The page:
My favourite new resource has to be the infocards. In the training session I attended, Carerra mentioned that infcards would be arriving in the near future. Now they are here! It is really important all Friends receive an infocard, as they contain a lot of important information. Infocards remind Friends of the five things everyone should know and provide some examples of how to turn this understanding into action. They also have instructions for Friends to record their actions online as well as how to find further information, as they often have questions we cannot answer as Champions. If you haven’t yet ordered your infocards, don’t worry, it’s really easy. When you have attended Champions training and entered your code online, you will have access to your dashboard. Here you can order you infocards and badges, by simply clicking ‘order 50 badges/info cards’. Within 10 working days your order will arrive at your door. Each time you deliver an information session Friends should take away a badge and a card.

I hope you find these resources as helpful as I have, and remember to contact your Regional Support Officer if you need any further support.

Good luck in your upcoming sessions and let us know what you think of the new resources!

Ann-Marie Snelsen

Dementia Friends – Regional Support Officer


Guest Blog – Creating a dementia friendly Chichester

Dementia Friends badges

Dementia Friends show off their badges

I am happy to say we have made a huge impact starting with our own staff, gaining more confidence & transferring the skills for public sessions. We have successfully completed 5 Dementia Friends information sessions in the last two months. To make it more fun, at the end of each session we encourage attendees to pen down thoughts they want to action & have a quick discussion on those. It has led to very interesting results from Volunteering interest with Alzheimer’s to fundraising and including further Dementia Friends Champions across our sister care homes.

Some of the discussion has also highlighted some of the preconceived notions about abilities & skills relating to people affected by Dementia. I think as a facilitator it has been fantastic to get these conversations or discussions going.

We are a team of 50 working in a care home setting & as part of Anchor Trust we are great with our personalized care & living well with dementia is our motto.  I find these Dementia Friend’s sessions closing the community gap, giving shape to one structure & meaning to straightforward dementia awareness sessions across the board.  Like one of our attendees who is a local councillor rightly said she found them ‘simple & people friendly’ & almost everyone loves the ‘who’s right’ activity & it really gets every one talking. We make sure we have it on all our sessions.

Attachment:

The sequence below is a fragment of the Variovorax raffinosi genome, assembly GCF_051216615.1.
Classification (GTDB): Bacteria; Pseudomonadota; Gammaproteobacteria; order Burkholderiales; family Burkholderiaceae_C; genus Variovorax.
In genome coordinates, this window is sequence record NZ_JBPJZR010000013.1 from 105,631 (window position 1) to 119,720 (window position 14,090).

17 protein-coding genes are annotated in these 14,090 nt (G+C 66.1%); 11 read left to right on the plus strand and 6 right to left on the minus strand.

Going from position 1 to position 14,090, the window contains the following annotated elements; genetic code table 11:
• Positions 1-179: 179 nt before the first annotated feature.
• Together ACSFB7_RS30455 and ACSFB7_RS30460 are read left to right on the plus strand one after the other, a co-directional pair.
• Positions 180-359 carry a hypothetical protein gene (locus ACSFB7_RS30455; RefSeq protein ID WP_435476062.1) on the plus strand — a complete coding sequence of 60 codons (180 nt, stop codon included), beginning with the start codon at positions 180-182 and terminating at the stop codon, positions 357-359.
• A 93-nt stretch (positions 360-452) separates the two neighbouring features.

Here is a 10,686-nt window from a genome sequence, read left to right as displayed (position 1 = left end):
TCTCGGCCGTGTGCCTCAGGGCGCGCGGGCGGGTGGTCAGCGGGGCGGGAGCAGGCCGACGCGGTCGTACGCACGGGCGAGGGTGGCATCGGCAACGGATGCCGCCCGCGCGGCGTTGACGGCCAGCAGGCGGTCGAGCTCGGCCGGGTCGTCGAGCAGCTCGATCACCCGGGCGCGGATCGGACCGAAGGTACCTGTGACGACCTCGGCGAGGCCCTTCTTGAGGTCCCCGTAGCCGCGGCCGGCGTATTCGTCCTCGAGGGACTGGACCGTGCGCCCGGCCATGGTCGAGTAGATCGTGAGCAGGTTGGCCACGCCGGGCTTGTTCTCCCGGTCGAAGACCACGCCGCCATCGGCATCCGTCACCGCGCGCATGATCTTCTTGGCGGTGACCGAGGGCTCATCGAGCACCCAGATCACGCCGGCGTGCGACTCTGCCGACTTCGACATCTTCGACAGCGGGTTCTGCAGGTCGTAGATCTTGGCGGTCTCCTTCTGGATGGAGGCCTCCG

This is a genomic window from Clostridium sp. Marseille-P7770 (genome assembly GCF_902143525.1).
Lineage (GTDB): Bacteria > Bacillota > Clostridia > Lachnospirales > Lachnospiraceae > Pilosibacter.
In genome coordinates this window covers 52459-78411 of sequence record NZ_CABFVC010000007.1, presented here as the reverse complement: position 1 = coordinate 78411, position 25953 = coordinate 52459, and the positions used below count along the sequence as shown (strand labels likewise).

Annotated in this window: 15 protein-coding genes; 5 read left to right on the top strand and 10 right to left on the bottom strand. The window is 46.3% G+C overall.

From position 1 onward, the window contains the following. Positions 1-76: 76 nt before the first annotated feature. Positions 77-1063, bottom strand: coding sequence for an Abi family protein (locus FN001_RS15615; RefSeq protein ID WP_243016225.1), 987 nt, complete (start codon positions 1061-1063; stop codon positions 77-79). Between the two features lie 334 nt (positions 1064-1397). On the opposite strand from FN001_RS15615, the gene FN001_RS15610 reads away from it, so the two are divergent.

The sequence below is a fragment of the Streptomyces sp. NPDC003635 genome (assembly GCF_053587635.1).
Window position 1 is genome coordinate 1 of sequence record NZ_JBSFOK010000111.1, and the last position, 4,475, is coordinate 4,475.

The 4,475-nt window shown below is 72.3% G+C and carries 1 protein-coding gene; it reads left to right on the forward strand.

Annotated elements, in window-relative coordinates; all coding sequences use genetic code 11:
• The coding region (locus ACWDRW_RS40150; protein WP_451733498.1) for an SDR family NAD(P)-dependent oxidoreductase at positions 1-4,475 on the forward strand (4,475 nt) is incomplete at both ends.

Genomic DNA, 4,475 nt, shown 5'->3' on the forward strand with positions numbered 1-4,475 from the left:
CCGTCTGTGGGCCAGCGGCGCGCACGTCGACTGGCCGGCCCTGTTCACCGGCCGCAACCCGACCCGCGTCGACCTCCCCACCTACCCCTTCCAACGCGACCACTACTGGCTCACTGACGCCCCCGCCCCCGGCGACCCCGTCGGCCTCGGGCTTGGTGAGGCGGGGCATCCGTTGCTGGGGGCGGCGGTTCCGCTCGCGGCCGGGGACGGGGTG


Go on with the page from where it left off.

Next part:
We still have a long way to go & lots of more sessions to hold with the same excitement & zeal. We hope to reach out to local shops, supermarkets, taxi companies & our local colleges. It feels great to be part of the revolution & making positive noise about dementia. It’s a stupendous effort as a community to be personally accountable & we are in awe of the courage shared by our groups with their stories & personal experiences.

Our latest victory has been to tie up with Napa challenge & we are holding our 6th dementia friend’s session at our home.  We have challenged ourselves to hold it for a unique group of attendees from varied backgrounds, varying from taxi companies to police constables & win the challenge for our home.

Our next Dementia Friends information session is running on 25 September in Chichester. The session starts at 11am, please come along and help to create a dementia friendly Chichester. 

Augusta Court Dementia Friends Champions – Simanti Nandi, Sue Townend , Sharon Grobelaar & Deirdre Johnson.

Guest Blog: My Dementia Awareness Week by Adam Hayward


Adam Hayward Image

“Can you write a blog for us Adam?” they said.  “About how Dementia Awareness week went and how I ran my Dementia Friends Sessions?”, “Yeah, no problem!” was my immediate response on the telephone.  Then I turned to my wife, George, “So, what’s a ‘blog’?”

I have been a nurse for 8 years now, mainly looking after older people in hospital settings.  Somewhere between Christmas and New Year I decide that I was going to say “yes” to as many opportunities that came my way and see where life took me.  Not so much a New Years resolution, more a personal experiment in positive thinking.